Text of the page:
Heat a wok or deep fry pan, and add the oil. When it is hot (dip a piece of trimmed scallion green in; it should sizzle right away), add the potatoes and fry for 3 minutes, moving the pieces about gently with a wok shovel or spatula. The potatoes should just start to brown. Drain on paper towels.

Pour the oil off into a clean heat-proof container, like a Pyrex measuring cup, and reserve. Heat the wok again, add about 1 tablespoon of the oil, and the peanuts. Cook over medium heat, stirring constantly, until the peanuts are lightly, uniformly brown, about 2 minutes. Drain on a paper towel.

Mix all the sauce ingredients in a small bowl. All these steps can be done well in advance.

Just before you're ready to serve, then, heat your clean wok again, and add 2 tablespoons of the reserved oil. Add the chili pieces and the hua jiao, and stir-fry--high heat--for 30 seconds, until the spices become dark and fragrant (you will sneeze). Add the garlic and ginger, and stir-fry for 15 seconds--don't let the garlic burn. Add the potato pieces and the scallions. Stir-fry for 1 minute.

Stir the sauce well to dissolve the settled cornstarch, and add it to the pan all at once, stirring briskly. Add the peanuts. Stir-fry another 30 seconds.

Serve with steamed rice and cold beer.


Quick pickle of snap peas and carrots.

The flashing chopstix of delight.




Text and photos copyright 2010 by Brett Laidlaw



4 comments:

angie said...

Lovely. On my short list to try (as is the pea salsa)!

I note your choice of beverage...

Trout Caviar said...

Hi Angie: Yes, unfettered access to the many flavors of New Glarus is one of the delightful perks of life in the Land O' Cheese. You can't get it in Minnesota.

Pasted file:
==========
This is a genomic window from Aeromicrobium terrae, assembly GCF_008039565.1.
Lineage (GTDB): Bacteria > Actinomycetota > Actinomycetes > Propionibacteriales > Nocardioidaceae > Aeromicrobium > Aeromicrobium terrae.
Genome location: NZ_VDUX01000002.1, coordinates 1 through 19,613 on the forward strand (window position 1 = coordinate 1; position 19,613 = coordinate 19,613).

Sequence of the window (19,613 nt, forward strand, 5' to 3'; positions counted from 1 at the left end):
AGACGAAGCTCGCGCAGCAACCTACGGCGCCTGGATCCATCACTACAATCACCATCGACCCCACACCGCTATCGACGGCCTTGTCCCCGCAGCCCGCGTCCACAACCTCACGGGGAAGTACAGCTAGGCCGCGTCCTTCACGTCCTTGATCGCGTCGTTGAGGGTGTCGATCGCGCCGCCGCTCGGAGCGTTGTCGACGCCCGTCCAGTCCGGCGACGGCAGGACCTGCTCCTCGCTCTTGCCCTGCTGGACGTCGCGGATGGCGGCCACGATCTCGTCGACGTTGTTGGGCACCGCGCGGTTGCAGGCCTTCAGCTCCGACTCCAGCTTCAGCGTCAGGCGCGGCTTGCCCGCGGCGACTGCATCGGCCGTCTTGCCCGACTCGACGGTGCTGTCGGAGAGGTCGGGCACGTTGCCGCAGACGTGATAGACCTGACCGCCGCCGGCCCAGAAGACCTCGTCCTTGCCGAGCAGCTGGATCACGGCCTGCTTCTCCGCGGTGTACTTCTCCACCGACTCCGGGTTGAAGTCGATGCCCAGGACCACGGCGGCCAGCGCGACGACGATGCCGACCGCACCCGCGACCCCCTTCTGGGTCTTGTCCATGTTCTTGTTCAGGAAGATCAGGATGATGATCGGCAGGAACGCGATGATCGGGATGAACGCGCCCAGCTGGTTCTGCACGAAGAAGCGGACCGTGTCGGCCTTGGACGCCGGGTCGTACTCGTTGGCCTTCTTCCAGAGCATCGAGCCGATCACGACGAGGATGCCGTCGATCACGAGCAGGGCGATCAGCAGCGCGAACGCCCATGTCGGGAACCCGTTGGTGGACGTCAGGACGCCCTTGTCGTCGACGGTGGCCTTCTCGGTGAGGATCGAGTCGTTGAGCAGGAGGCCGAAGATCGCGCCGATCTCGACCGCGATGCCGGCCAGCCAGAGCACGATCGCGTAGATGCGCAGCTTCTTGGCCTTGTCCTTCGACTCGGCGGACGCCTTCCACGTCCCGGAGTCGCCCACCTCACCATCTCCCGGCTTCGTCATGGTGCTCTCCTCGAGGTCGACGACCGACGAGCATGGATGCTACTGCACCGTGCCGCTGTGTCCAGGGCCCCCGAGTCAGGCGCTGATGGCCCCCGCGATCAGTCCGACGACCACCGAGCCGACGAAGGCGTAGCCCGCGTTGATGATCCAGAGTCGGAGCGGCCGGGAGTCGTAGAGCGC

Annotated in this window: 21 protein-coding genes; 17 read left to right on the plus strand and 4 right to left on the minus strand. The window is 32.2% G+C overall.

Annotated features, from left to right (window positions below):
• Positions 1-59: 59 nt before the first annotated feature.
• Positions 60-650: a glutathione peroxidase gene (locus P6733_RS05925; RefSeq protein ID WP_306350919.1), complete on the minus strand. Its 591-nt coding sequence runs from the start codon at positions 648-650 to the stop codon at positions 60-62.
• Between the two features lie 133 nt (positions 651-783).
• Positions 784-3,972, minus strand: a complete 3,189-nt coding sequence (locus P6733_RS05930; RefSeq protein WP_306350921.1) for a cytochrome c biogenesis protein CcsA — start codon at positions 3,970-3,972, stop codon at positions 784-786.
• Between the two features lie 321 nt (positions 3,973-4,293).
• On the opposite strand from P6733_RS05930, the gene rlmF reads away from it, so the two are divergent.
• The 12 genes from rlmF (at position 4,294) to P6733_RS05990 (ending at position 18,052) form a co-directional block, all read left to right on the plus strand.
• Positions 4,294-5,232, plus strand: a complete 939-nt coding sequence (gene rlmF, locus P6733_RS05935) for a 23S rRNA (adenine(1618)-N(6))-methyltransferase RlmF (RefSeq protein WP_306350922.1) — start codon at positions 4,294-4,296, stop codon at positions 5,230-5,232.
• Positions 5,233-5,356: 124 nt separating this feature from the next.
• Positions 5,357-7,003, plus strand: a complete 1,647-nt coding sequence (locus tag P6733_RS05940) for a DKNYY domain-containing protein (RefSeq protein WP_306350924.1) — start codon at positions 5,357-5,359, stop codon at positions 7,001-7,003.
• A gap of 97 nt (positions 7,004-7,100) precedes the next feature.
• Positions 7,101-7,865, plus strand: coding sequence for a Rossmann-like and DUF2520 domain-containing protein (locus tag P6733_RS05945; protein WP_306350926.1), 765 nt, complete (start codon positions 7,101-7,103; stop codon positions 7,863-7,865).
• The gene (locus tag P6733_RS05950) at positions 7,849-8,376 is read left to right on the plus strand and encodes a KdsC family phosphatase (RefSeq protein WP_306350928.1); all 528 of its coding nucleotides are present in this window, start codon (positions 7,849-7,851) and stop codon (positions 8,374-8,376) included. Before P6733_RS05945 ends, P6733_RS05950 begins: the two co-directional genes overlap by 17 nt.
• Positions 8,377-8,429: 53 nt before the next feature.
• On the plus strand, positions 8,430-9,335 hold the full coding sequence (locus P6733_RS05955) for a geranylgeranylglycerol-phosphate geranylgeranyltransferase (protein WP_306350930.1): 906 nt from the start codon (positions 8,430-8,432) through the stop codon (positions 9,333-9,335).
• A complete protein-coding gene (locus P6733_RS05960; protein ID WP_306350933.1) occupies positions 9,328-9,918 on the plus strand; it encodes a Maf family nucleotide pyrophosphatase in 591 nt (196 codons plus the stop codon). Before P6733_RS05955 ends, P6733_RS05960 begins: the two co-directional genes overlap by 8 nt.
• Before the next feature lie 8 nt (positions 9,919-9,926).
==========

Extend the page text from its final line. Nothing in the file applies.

Cheers~ Brett

nt moore said...

I cracked open the package of szechwan peppercorns from United Noodle to make this one. Thanks for the motivation! Do you guys bake in a stone (hearth) oven? I built one a few years back with my students at Winona State.

Trout Caviar said...

nt: Another thing that says it's summer here is opening the cupboard and being hit by the scent of hua jiao blasting out. It really gets fragrant in the hot, humid weather.

When I started cooking Sichuan food, in the '80s, the Sichuan pepper available in stores here was crap. That was perhaps the result of the fact that there was a ban on importing it for many years--supposedly because it can carry a fungus that attacks citrus fruits.

Anyway, when I got to Chengdu in '89 and tasted the real thing, at the source, I was blown away--incredibly fragrant and "ma," or numbing.

Now the stuff available at places like United Noodles is actually pretty good. I will just point out for those who may be unfamiliar with it, that it's the reddish-brown husk that has all the flavor, and the small black seed is just like a tiny pebble--no taste or aroma there at all. So in shopping for it, look for a high percentage of husks, and very few of the black seeds.

I use it raw and whole in stir-fries like this, or toasted in a dry skillet for a few minutes, then ground to use on finished dishes, the same way you'd use black pepper--which is also used in Sichuan cooking, though less so than hua jiao.

Cheers~ Brett